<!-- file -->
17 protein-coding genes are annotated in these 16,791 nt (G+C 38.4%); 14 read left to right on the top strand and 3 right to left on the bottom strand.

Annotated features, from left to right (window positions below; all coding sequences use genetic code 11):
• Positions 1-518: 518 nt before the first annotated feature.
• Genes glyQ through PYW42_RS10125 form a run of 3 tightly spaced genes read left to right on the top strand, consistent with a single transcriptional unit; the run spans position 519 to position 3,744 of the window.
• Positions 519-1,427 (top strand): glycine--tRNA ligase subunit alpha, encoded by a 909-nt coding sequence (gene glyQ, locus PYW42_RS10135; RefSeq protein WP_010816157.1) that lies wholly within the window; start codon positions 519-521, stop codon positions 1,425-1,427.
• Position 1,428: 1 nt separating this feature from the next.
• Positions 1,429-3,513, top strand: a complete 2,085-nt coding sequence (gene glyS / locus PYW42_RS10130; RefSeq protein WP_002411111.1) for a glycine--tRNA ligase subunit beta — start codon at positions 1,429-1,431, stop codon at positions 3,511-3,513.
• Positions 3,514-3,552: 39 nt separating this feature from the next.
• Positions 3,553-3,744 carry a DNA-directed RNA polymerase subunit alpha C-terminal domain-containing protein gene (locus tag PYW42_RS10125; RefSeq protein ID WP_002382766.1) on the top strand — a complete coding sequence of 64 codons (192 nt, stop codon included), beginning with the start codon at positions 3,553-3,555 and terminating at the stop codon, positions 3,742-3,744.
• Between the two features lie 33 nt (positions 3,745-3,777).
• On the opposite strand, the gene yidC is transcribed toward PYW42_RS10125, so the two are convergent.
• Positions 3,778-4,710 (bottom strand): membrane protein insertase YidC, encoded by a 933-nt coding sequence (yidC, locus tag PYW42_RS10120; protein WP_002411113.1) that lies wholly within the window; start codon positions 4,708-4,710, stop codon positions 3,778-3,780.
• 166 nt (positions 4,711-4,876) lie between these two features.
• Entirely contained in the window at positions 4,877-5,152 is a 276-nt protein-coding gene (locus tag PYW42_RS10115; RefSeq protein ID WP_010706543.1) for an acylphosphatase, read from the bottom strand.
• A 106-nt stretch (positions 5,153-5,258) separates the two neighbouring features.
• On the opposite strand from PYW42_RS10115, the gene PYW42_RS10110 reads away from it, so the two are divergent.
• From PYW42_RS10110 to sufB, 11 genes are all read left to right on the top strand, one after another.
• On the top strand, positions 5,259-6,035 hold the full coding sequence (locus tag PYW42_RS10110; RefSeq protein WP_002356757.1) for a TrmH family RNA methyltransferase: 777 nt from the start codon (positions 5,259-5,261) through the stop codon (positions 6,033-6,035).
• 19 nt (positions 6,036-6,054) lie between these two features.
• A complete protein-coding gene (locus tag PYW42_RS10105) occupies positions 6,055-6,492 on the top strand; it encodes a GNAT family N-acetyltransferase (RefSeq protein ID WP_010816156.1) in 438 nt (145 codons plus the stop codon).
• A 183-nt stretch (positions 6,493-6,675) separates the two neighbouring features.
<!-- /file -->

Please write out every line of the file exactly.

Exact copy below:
17 protein-coding genes are annotated in these 16,791 nt (G+C 38.4%); 14 read left to right on the top strand and 3 right to left on the bottom strand.

Annotated features, from left to right (window positions below; all coding sequences use genetic code 11):
• Positions 1-518: 518 nt before the first annotated feature.
• Genes glyQ through PYW42_RS10125 form a run of 3 tightly spaced genes read left to right on the top strand, consistent with a single transcriptional unit; the run spans position 519 to position 3,744 of the window.
• Positions 519-1,427 (top strand): glycine--tRNA ligase subunit alpha, encoded by a 909-nt coding sequence (gene glyQ, locus PYW42_RS10135; RefSeq protein WP_010816157.1) that lies wholly within the window; start codon positions 519-521, stop codon positions 1,425-1,427.
• Position 1,428: 1 nt separating this feature from the next.
• Positions 1,429-3,513, top strand: a complete 2,085-nt coding sequence (gene glyS / locus PYW42_RS10130; RefSeq protein WP_002411111.1) for a glycine--tRNA ligase subunit beta — start codon at positions 1,429-1,431, stop codon at positions 3,511-3,513.
• Positions 3,514-3,552: 39 nt separating this feature from the next.
• Positions 3,553-3,744 carry a DNA-directed RNA polymerase subunit alpha C-terminal domain-containing protein gene (locus tag PYW42_RS10125; RefSeq protein ID WP_002382766.1) on the top strand — a complete coding sequence of 64 codons (192 nt, stop codon included), beginning with the start codon at positions 3,553-3,555 and terminating at the stop codon, positions 3,742-3,744.
• Between the two features lie 33 nt (positions 3,745-3,777).
• On the opposite strand, the gene yidC is transcribed toward PYW42_RS10125, so the two are convergent.
• Positions 3,778-4,710 (bottom strand): membrane protein insertase YidC, encoded by a 933-nt coding sequence (yidC, locus tag PYW42_RS10120; protein WP_002411113.1) that lies wholly within the window; start codon positions 4,708-4,710, stop codon positions 3,778-3,780.
• 166 nt (positions 4,711-4,876) lie between these two features.
• Entirely contained in the window at positions 4,877-5,152 is a 276-nt protein-coding gene (locus tag PYW42_RS10115; RefSeq protein ID WP_010706543.1) for an acylphosphatase, read from the bottom strand.
• A 106-nt stretch (positions 5,153-5,258) separates the two neighbouring features.
• On the opposite strand from PYW42_RS10115, the gene PYW42_RS10110 reads away from it, so the two are divergent.
• From PYW42_RS10110 to sufB, 11 genes are all read left to right on the top strand, one after another.
• On the top strand, positions 5,259-6,035 hold the full coding sequence (locus tag PYW42_RS10110; RefSeq protein WP_002356757.1) for a TrmH family RNA methyltransferase: 777 nt from the start codon (positions 5,259-5,261) through the stop codon (positions 6,033-6,035).
• 19 nt (positions 6,036-6,054) lie between these two features.
• A complete protein-coding gene (locus tag PYW42_RS10105) occupies positions 6,055-6,492 on the top strand; it encodes a GNAT family N-acetyltransferase (RefSeq protein ID WP_010816156.1) in 438 nt (145 codons plus the stop codon).
• A 183-nt stretch (positions 6,493-6,675) separates the two neighbouring features.